Just before the Uxbridge by-election in July, Labour candidate Danny Beales – who went on to lose by 495 votes – made a curious admission. He said he had a change of heart on fully backing the Ultra Low Emission Zone (ULEZ) due to the strength of opinion he encountered knocking on doors around Hillingdon.
Despite this rethink, it was the backlash against ULEZ that many give as the reason the candidate fell short at the ballot box and the Conservatives retained the seat, even with the cloud of Boris Johnson’s chaotic departure hanging over proceedings.
What this whole saga shows is simply how potent anti-ULEZ sentiment is in some pockets of London, with Hillingdon being home to some of the most passionate voices of dissent. Take Harefield, a small village with a highly respected hospital and no direct transport links to other areas of London making ULEZ’s presence more than a nuisance to many living there.
Hovering on the edge of open countryside, signs warning drivers that they are currently in the ULEZ are plastered everywhere. Perhaps this is a precaution for people who could be fooled into thinking that the village sits outside London and as an act of reinforcement, the signs showing that ULEZ is here to stay to members of a population vehemently opposing it.
And those against it are taking action. Cameras have been cut down, tipped over, covered and otherwise obstructed.
Bringing up the topic in any local café, pub or shop on the tiny High Street is guaranteed to spark a lengthy and opinionated conversation with business owners and customers being affected. Tushar Gupta, who manages the café We Love Coffee, has personally been hit in the pocket
Mr Gupta, who has been driving from his home in Langley to Harefield for four years, said: “I sold my car and I had to buy a new one. I didn’t want to.
“I had an old diesel, it was ok, it did the job. I drove it 16 miles a day, to and from work. But I had to sell it, I didn’t have a choice.
Mr Gupta said he had to spend more on a new car than some people because he needed it to be big enough to transport items for his business between the café and his home and because he was illegible for the scrappage scheme.
“The car is for business and I don’t live in London so I don’t get into the category for the scrappage scheme,” he added.
The topic of ULEZ is like blood in the water to people in Harefield, with Mr Gupta’s account prompting residents coming in for a lunchtime coffee to give their two pence on the matter. One resident launched into the conversation, saying: “I don’t know anyone that thinks ULEZ is a good idea.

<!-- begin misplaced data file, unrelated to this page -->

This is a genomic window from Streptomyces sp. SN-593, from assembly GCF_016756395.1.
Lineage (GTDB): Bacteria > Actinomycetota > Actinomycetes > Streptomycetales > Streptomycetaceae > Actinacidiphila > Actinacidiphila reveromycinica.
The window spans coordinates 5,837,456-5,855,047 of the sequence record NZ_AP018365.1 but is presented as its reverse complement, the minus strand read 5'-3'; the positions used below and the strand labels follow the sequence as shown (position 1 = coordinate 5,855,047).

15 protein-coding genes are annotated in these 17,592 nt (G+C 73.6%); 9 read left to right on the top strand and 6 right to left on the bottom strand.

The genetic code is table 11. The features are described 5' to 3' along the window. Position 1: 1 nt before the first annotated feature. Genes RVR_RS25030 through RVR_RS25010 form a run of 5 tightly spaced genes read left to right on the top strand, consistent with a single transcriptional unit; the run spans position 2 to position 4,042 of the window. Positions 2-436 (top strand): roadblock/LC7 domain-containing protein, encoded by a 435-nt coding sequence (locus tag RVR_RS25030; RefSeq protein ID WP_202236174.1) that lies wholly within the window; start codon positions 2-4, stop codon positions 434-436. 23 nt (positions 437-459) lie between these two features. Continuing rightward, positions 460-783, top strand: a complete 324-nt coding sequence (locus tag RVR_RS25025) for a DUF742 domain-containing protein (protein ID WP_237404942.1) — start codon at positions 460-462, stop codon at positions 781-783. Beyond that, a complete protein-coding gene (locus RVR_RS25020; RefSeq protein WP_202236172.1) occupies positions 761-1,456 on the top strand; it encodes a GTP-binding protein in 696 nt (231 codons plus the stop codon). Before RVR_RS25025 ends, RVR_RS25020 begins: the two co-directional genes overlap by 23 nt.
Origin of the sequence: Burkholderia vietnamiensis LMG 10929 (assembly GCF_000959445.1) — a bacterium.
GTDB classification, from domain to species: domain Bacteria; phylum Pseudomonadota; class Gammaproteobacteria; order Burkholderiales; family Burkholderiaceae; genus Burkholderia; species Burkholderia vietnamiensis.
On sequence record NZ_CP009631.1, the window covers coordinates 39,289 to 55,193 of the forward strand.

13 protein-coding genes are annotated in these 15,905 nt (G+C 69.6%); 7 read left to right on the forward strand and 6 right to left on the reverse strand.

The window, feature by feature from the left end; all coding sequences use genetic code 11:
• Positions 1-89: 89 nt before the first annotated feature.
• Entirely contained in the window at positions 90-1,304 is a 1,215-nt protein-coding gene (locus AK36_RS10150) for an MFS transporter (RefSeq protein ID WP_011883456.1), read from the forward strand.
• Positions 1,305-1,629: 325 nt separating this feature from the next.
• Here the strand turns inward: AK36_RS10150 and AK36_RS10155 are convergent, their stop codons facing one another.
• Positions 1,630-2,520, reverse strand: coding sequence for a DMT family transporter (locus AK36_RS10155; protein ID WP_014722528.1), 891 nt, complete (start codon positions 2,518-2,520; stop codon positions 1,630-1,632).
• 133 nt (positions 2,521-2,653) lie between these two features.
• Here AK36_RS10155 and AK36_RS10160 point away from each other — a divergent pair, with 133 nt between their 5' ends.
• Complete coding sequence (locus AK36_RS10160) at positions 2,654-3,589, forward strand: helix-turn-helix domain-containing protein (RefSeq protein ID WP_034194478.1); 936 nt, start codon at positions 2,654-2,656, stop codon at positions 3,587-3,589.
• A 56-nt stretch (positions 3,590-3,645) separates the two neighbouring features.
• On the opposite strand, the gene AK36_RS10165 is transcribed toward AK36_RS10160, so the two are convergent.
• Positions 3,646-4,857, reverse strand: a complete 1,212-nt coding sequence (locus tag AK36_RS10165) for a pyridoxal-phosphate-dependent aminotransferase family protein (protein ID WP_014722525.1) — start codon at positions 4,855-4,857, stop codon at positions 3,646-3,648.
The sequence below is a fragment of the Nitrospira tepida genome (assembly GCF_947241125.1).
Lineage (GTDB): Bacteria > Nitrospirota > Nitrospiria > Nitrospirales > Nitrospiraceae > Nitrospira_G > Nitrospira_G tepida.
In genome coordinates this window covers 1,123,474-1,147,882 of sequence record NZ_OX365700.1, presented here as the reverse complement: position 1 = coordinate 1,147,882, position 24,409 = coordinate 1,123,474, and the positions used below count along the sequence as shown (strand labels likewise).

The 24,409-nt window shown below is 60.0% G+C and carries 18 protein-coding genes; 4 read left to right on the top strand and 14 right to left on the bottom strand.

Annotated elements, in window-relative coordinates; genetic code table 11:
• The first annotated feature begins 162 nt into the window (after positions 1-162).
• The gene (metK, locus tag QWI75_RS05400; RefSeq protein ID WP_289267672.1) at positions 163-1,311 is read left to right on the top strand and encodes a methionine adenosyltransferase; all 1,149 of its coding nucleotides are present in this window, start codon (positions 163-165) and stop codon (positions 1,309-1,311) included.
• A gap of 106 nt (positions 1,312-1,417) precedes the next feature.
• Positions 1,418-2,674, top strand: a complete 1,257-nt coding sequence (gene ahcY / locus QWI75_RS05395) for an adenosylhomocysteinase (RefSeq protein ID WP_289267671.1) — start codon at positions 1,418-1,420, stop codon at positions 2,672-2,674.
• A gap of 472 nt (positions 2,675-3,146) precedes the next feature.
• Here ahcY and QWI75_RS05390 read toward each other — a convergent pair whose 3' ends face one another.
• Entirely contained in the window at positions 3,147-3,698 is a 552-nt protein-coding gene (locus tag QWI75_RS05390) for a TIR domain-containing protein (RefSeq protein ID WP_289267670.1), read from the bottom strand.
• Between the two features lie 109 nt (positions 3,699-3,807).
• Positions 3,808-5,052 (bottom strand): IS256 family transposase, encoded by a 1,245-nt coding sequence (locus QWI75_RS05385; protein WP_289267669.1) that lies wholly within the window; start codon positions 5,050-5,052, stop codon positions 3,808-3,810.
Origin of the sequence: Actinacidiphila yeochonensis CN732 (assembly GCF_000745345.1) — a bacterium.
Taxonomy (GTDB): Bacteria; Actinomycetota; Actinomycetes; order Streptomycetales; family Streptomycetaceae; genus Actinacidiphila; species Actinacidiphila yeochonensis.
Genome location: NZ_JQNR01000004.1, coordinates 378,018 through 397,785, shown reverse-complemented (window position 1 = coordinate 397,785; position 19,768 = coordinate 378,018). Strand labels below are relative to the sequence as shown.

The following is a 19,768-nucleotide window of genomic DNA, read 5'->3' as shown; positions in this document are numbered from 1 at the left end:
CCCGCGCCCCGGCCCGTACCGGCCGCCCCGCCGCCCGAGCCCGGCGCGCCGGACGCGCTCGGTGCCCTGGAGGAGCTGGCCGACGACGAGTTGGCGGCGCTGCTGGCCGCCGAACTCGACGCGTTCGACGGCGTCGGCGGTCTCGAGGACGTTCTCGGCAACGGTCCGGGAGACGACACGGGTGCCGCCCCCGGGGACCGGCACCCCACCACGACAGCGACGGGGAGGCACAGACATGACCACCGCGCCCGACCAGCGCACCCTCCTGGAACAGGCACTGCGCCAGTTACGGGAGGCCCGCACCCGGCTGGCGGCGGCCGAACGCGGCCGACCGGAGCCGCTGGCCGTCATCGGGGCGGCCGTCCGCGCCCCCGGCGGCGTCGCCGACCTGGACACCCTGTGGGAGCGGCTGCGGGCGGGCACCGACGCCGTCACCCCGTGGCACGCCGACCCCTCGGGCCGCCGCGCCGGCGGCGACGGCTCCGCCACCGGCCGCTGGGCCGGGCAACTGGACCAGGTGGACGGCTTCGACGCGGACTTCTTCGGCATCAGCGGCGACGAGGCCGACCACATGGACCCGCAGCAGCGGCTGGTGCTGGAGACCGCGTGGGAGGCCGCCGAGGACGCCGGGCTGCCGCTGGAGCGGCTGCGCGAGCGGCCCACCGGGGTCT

“In [other parts of] London, there is a bus or a train every minute, everywhere you go. There is nothing here. The local supermarket here is in Rickmansworth, in Hertfordshire.
“It is about a three to four minute drive from here but it’s all country roads. There are no pavements, you wouldn’t be able to walk there, there are no buses, no public transport. My kids went to school out in the counties, there is no way I could have got them there without driving.”
The resident added she fears what will come next after ULEZ. She said: “It’s never going to stop here. We all know it’s going to be pay-per-mile next. Look at how much money they spent putting all those cameras up, you think [Transport for London] put all of those up for a few non-compliant cars? Of course not.”
Talk quickly turned to efforts by insurgent anti-ULEZ activists, something that Mr Gupta says ultimately hurts the taxpayer who effectively pays to repair surveillance equipment when it’s damaged.
However, the resident was more radical, saying she had been on ‘super secret’ Facebook pages that share information on how to disable cameras and pass around intel. “There are ways of doing it [that don’t damage the cameras],” she said.
“One person put a garden refuse bag over the top of it so it just sat all day with that over it so it couldn’t film anything but then they came and took it away. There is one at the bottom of the hill that has been sawn off, and that’s happened twice. Somebody put a big load of porridge over the top of one. Honestly, the response has been brilliant.”
Kim Banner, another of We Love Coffee’s customers, lives just outside the zone and says she is currently playing a cat-and-mouse game with cameras. She told Local Democracy Reporting services there is currently a vandalised ULEZ camera near where she lives but wouldn’t give the location because she ‘doesn’t want to flag it’ in case it is repaired.